A study by the Children’s Commissioner has found that children are facing a “postcode lottery” when it comes to accessing mental health services for low-level issues such as anxiety and depression.
Despite the fact that government has plunged more money into children’s mental health services and signposted this as a priority in the NHS 10-year plan, spending in real terms has fallen in almost a third of areas in England.
While 58 per cent of areas reported a real-terms increase in funding for such services, which includes intervention for eating disorders, depression and anxiety in children and young persons, 30 per cent saw a real-terms fall — which has been attributed to a reduction in local authority spending.
For example, in London local authority spending was £17.88 per child, compared with £5.32 in the East of England.
This has created a postcode lottery for children and their parents trying to access treatment before issues reach crisis point or progress into a darker place. Given the fact that the government issued their commitment to increased funding for children’s mental health services, it is unacceptable that children in one part of the country are being put at a stark disadvantage compared to children in another location.
Jake Mills, founder of Chasing the Stigma, the Hub of Hope and the Ambassador of Hope programme said: “It is deeply unfair that children are not being able to access early intervention therapy for the issues they are facing. This report shows that inequality is rife across the country when it comes to accessing treatment.”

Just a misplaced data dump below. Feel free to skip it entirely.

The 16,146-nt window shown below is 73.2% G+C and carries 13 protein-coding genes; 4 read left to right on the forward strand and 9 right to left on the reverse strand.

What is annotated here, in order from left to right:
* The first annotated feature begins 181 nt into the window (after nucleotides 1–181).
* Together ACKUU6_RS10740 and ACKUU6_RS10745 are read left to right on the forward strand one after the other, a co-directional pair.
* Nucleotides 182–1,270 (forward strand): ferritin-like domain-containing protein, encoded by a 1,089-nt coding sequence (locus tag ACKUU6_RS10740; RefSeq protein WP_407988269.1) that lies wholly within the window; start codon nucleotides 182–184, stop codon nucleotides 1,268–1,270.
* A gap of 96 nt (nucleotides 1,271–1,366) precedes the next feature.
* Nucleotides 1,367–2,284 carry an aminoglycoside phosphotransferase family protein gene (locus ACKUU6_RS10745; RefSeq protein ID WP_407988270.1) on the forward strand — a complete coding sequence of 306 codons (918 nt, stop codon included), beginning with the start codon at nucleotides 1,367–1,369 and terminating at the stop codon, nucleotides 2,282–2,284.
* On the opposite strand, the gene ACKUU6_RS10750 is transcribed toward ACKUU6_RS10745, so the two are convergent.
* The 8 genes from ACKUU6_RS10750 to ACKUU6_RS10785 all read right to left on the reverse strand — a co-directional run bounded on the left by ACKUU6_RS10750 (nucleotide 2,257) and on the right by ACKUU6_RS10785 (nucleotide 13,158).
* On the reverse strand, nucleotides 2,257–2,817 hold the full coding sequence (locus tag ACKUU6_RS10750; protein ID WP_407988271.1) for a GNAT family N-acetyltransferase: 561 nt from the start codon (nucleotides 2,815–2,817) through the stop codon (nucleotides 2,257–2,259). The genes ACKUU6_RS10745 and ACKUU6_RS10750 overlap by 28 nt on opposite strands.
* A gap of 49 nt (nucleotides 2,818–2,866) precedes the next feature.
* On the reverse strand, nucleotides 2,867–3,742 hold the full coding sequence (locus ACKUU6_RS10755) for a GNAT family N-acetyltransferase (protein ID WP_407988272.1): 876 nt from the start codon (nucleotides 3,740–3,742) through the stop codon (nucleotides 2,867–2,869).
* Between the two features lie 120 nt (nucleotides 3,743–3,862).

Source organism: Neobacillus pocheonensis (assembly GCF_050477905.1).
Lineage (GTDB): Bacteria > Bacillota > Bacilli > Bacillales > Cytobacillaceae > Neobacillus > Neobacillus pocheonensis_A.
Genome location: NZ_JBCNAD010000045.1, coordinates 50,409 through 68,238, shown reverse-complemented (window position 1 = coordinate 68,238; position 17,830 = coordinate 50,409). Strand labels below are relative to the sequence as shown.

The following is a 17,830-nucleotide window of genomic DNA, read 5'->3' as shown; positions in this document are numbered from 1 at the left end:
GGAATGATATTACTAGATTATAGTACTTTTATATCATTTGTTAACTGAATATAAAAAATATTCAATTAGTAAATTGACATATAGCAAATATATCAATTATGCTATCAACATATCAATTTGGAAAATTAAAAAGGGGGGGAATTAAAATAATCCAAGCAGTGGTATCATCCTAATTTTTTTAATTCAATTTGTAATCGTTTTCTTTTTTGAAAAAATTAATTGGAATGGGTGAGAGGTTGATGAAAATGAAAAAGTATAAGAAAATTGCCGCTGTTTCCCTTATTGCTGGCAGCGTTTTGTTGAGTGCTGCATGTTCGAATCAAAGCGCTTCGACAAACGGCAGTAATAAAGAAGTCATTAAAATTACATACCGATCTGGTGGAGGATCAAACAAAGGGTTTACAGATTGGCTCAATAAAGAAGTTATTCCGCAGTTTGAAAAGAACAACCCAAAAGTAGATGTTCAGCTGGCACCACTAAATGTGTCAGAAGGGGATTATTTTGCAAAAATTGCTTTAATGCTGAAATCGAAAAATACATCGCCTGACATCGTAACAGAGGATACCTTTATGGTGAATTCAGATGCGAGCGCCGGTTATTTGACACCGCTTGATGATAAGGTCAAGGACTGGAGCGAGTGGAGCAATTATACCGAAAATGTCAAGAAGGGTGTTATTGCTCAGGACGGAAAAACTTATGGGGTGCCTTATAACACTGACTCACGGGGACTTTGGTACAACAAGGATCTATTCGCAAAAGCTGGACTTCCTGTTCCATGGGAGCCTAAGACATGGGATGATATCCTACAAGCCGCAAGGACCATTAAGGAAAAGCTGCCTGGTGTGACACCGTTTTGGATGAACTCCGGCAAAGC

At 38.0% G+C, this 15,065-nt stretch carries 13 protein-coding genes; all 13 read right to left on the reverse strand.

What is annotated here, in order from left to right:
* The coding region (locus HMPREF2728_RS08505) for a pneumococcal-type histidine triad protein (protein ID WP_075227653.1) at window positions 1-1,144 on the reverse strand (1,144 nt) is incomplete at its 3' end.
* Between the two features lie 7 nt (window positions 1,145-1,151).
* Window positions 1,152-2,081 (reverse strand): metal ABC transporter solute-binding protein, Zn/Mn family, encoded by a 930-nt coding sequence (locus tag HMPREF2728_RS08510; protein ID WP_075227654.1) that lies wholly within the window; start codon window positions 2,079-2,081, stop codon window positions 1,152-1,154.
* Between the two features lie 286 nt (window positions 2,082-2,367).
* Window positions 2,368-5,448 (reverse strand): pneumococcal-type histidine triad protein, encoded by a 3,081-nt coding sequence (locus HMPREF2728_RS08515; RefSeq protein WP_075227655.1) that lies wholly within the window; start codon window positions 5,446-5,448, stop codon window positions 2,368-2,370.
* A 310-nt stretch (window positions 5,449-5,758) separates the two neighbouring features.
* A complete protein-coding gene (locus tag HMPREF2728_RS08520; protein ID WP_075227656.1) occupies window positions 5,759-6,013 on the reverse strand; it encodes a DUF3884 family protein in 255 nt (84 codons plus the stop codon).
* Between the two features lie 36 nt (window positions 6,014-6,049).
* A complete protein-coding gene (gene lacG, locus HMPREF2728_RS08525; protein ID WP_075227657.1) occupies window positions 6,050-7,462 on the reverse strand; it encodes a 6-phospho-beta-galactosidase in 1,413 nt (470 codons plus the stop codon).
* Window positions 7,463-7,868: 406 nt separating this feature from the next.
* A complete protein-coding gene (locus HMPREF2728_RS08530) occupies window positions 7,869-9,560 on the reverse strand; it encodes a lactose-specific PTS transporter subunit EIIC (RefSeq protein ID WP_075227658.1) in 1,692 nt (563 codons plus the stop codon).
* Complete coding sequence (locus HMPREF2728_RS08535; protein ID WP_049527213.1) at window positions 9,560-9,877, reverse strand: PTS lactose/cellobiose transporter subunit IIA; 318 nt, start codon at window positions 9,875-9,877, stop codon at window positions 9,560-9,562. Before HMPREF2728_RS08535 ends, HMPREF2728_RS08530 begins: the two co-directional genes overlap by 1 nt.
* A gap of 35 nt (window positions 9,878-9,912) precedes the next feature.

“While we fight to remove the stigma from accessing mental health treatment, it can often feel as though there is little point if those who are reaching out for help are unable to actually get it.”
“We are proud that the Hub of Hope provides details of local services for users from just entering your postcode, and hope that those who are struggling are able to access some form of relevant treatment in their local area through our platform.
“However, a real commitment from the government and an egalitarian approach from all local authorities towards allocation of funding can help to improve the lives of so many individuals, be it children or adults, who are suffering across the country”.
For more information about the Hub of Hope, feel free to browse through local services near you, here.